Retaliation happens when an employer (by way of manager, boss, or director) terminates an individual or takes some other sort of adverse action against a qualified individual for engaging in protected action. An adverse action can be taken for a wide range of reasons, including complaints about unsafe working conditions, discrimination, and numerous other similar issues. An employer may take reprisal, even if the employee took the action in good-faith - that is, if the individual was not trying to get a raise or promotion, but rather was following his or her own business model.
Every employee has a right to prove retaliation against them. In order to do so, the employee must show why their discharge or adverse action was based on prohibited grounds. The employee will have to provide written notice of the charge to the employer, as well as must promptly return to work, with a copy of that notice given to any supervisor who may have had knowledge of the employer's intent to fire the individual. In addition to providing written notice of the charge, an employee also needs to promptly and properly file an unemployment claim with the Bureau of Labor Statistics. If the employer has knowledge that the employee intends to file a complaint with the BLS, they must advise the employee in writing that their discharge or other actions related to their employment may result in severe monetary penalties.
Many employers understand the serious consequences of taking reprisal against their employees for engaging in protected activities. In fact, many employers train their employees not to complain about even wrongful termination. Unfortunately, not all employers take the same measures to protect themselves from liability for unlawful retaliation. As a result, employees who believe they have been subjected to unlawful retaliation are urged to seek help from an employment lawyer.
When you are subjected to retaliation, it can severely harm your ability to perform your job duties. As a result, you may choose to file a complaint with the U.S. Equal Employment Opportunity Commission or an appropriate state attorney general's office. A lawsuit against an employer is a civil and personal lawsuit, not a criminal action. It does not involve an investigation by the FBI. In order to prevail in a lawsuit, you must show that there has been an actual discrimination or retaliation against you on the basis of your protected activity-even if you are not aware of the complaint until after you have been terminated for your job duties.
You should be very careful about how you prepare your complaint. The first thing you need to do is notify your employer immediately upon learning that you have been subjected to harassment or other actions related to your protected activity. Keep all documentation related to the complaints or charges separate from your personnel files, and do not discuss these matters with anyone else. Also, keep any statements you make in connection with the complaint to yourself. Keep copies of everything you say in writing, and save your notes about the complaint for your records. This document will be extremely important if you ever need proof of the retaliation or discrimination.
You should also keep copies of any written communications about your complaint. Keep the date and time you sent the letter to your employer and any communications about the allegations that were made against you. In addition to keeping all documentation, you should also write down what you intend to do once you receive your termination notice. Keep all documentation about this matter, including phone numbers and addresses of any witnesses, and your plans for contacting these individuals once you learn more about the claims against you. Inform your supervisor or human resource department about the content of your upcoming meetings with these individuals.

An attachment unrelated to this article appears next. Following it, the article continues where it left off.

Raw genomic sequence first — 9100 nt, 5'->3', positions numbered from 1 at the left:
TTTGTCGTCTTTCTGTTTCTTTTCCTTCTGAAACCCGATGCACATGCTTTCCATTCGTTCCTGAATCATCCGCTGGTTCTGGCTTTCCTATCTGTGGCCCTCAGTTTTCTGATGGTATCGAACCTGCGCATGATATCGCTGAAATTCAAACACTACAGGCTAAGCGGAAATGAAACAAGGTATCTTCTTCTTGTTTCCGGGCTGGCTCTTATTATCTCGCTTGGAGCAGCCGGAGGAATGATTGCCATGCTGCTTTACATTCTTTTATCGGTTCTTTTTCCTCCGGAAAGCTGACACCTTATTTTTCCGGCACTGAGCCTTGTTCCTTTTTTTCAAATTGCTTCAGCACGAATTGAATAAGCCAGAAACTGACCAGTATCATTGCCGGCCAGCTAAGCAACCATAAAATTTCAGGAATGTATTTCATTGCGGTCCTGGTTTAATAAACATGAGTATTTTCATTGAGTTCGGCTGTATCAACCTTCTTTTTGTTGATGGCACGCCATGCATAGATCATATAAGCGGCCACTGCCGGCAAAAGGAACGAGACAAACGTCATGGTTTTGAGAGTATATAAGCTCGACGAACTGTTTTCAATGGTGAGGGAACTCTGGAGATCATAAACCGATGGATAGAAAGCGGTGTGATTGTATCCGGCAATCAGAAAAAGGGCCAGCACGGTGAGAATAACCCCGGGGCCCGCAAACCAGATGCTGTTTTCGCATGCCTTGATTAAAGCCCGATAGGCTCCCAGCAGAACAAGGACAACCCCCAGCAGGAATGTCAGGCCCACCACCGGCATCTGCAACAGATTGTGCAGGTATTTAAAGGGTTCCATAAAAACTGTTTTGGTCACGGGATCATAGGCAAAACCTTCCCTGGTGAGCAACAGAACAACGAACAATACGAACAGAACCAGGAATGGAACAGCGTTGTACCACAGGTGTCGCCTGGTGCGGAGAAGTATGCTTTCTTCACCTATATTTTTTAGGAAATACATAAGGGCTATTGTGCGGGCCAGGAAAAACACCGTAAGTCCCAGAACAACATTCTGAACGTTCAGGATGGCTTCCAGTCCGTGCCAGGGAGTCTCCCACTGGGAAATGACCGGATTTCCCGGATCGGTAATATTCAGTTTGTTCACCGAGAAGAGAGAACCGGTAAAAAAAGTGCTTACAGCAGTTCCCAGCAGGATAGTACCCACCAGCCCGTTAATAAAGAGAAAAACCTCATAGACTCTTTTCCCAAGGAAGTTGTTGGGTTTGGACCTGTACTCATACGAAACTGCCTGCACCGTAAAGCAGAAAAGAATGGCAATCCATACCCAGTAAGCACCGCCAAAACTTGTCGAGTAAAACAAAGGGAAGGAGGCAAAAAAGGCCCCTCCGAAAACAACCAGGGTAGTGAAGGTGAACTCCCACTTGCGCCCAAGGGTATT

After you have finished collecting information about the alleged discrimination or harassment, the next step is to determine whether there actually was any adverse action taken against you as a result of your protected activity. If there are any instances in which your employer disciplines you for reasons that are unrelated to your performance, such as excessive speeding tickets or a bad review, you may have cause for a lawsuit. For instance, if your supervisor informs you that you have been reprimanded multiple times for being late, this is considered an adverse employment action and is at the base of a retaliation case. This can include not only your supervisor but anyone else who may have had contact with you regarding this perceived discriminatory or harassment.
If your claim of workplace retaliation goes to court, you will likely be involved with a number of very intense legal questions and concerns. First, you will likely be asked to prove both direct and circumstantial evidence that you endured the retaliation. Many people try to paint a rosy picture of events in their cases by planting key pieces of information about their employer that can later be used to convince a judge or jury that they experienced no wrong doing. However, if your employer's version of events is completely different from what you know, your claim may be thrown out. Another common problem that arises from filing a lawsuit of this type is that the alleged perpetrator may be innocent. If you are trying to recover damages for harassment or discrimination, this can be crucial.